This product review is for the Secura LCD Duxtop 9600LS 1800-Watt Portable Induction Cooker (Countertop Burner).
Secura, Inc. is a household appliance manufacturer based in Blaine, Washington state near the Canadian border. In additional to induction cooktops, Secura sells steamers, ovens, water boilers, and other such household goods.
One of Secura’s popular brands is Duxtop. They make both induction cookers as well as induction-compatible cookware, but you don’t need to use Duxtop cookware to enjoy Duxtop induction cookers. (If you’re looking for good cladded, induction-compatible cookware, see this comprehensive article I wrote.)
The Secura LCD Duxtop 9600LS 1800-Watt Portable Induction Cooker (Countertop Burner) is an upgraded version of its popular 9100MC induction cooker. The 9600LS has extremely similar specifications, such as featuring a six-foot long power cord, 1800 watts maximum power, what appears to be a six- or seven-inch diameter induction coil similar to its predecessors (so the diameter of the circle of maximum heat is ~3.5 inches), auto shut-off if it overheats or does not detect a compatible pan, the ability to increment a self-timer in 1-minute increments rather than 5-minute increments like cheaper induction cookers (below $250), and an internal thermometer underneath the ceramic/glass top of the unit.
The 9600LS is almost the same size as the 9100MC (11 x 11 inch flat cooking square; the front panel adds another 3 inches to the front, so the entire unit is 11 inches wide and 14 inches deep including the front control panel. The unit is 2.5 inches high, compared to the ~2.7 inches of the 9100MC).
So what are the differences between the Duxtop 9100MC and the Duxtop 9600LS?
- The 9600LS has a built-in timer that goes up to 10 hours rather than 170 minutes, which allows you to use it as a de facto slow cooker if you want. That’s pretty self-explanatory.
- The 9600LS utilizes touchscreen buttons instead of physical buttons. You have to push and hold the power button for a couple of seconds before it will start–a safety feature to prevent kids/pets from turning the unit on by accident. After the unit is on, you have to push Menu to set the unit to either manual mode or to temperature-target mode. You can also set a timer or preset Boil and Keep Warm modes. This may sound confusing, but in actual use, it’s very easy.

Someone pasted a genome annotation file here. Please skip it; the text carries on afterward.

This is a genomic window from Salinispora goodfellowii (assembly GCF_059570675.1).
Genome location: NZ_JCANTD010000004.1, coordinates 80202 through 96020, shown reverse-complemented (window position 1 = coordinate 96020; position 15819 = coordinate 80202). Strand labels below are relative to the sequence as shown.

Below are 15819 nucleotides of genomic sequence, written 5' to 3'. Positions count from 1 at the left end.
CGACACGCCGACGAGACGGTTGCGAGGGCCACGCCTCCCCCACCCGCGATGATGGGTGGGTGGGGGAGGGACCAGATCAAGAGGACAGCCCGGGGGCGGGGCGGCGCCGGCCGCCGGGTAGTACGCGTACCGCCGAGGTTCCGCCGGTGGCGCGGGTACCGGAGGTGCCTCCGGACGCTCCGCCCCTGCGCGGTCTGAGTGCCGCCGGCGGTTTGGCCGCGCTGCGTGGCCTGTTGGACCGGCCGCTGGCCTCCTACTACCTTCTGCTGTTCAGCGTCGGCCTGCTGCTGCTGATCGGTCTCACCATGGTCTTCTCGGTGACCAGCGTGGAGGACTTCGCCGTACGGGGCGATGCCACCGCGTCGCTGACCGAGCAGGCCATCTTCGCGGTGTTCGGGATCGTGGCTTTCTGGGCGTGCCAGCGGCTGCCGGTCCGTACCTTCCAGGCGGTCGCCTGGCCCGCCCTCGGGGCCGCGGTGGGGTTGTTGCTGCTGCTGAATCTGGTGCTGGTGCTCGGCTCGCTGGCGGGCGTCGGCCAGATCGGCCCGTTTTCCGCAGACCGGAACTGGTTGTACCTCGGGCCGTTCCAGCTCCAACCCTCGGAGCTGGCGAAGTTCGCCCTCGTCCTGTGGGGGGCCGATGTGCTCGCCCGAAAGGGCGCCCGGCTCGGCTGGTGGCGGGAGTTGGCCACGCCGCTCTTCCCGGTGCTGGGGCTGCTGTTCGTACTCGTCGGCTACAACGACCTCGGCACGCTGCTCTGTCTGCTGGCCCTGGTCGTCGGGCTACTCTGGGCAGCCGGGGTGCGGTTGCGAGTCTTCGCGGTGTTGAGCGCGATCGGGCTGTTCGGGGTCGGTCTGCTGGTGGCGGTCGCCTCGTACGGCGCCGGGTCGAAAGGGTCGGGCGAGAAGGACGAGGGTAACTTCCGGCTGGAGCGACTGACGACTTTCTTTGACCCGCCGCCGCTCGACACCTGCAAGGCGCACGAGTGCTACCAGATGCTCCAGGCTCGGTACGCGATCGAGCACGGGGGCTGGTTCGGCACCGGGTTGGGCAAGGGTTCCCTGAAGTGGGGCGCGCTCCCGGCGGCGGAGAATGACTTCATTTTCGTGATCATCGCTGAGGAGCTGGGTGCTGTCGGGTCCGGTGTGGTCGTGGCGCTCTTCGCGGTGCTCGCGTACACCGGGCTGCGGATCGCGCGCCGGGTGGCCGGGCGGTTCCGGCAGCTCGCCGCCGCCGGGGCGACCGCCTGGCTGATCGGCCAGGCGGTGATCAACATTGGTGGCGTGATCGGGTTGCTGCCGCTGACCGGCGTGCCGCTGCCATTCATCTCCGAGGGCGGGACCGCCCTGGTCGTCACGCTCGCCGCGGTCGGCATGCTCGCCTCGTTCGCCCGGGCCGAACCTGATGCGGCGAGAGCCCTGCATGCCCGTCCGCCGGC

- The 9600LS also has 20 power settings rather than 15 and is somewhat better at avoiding scorching food. Both models have way more power levels than the 10 or fewer power levels you get with most cheap induction cookers. Below you can see the differences in wattage levels between the 9100MC and 9600LS:
As you can see, the wattage-equivalents are not linear; you get more control at lower wattage and less control at higher wattage–exactly what a chef needs. When you need lower power, like for simmering stock or making delicate sauces, you want as much control as possible. In contrast, once you are over 1,300 watts you are into super-hot zone where fine-grained control doesn’t matter as much; you would likely only use those high settings for boiling water.1
There’s a catch, though: like all cheap induction cookers, both Duxtops cheat on the low end. They pulse on for a moment and then turn off for a moment. That might average out to the claimed wattage in the manual, but that’s sort of like claiming that a zebra is gray. A zebra has alternating black and white stripes and is not gray.
This is the rough pulse-on/pulse-off schedule for the Duxtop 9100MC:
Power Level 1.0 = 6/7 seconds on/off, listed as 200W average which implies the 6-second jolt averages 433W
Power Level 1.5 = 8/6, implies the 8-second jolt averages 525W
Power Level 2.0 = 9/4, implies the 9-second jolt averages 577W
Power Level 2.5 = 11/3, implies the 11-second jolt averages 636W
Power Level 3.0 = 12/2, implies the 12-second jolt averages 700W
Power Level 3.5 = 100% on, implies a continuous 700W
This is the rough pulse-on/pulse-off schedule for the Duxtop 9600LS:
Power Level 0.5 = 3/11 seconds on/off, listed as 100W average which implies the 3-second jolt averages 467W
Power Level 1 = 5/9, which implies the 5-second jolt averages 500W
Power Level 1.5 = 5.5/8.5, which implies the 5.5-second jolt averages 660W
Power Level 2 = 6/8, which implies the 6-second jolt averages 793W
Power Level 2.5 = 7/7, which implies the 7-second jolt averages 840W
Power Level 3 = 8/6, which implies the 8-second jolt averages 875W
Power Level 3.5 = 9/5, which implies the 9-second jolt averages 902W
Power Level 4 = 11/3, which implies the 11-second jolt averages 840W